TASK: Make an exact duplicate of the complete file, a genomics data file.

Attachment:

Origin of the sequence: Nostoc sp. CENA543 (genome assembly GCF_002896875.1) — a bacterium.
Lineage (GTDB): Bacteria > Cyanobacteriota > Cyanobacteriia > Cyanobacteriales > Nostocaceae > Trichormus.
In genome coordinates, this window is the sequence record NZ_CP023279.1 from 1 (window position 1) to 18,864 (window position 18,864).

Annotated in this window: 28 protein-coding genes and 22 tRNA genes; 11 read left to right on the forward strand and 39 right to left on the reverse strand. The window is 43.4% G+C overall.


Origin of the sequence: Nostoc sp. CENA543 (genome assembly GCF_002896875.1) — a bacterium.
Lineage (GTDB): Bacteria > Cyanobacteriota > Cyanobacteriia > Cyanobacteriales > Nostocaceae > Trichormus.
In genome coordinates, this window is the sequence record NZ_CP023279.1 from 1 (window position 1) to 18,864 (window position 18,864).

Annotated in this window: 28 protein-coding genes and 22 tRNA genes; 11 read left to right on the forward strand and 39 right to left on the reverse strand. The window is 43.4% G+C overall.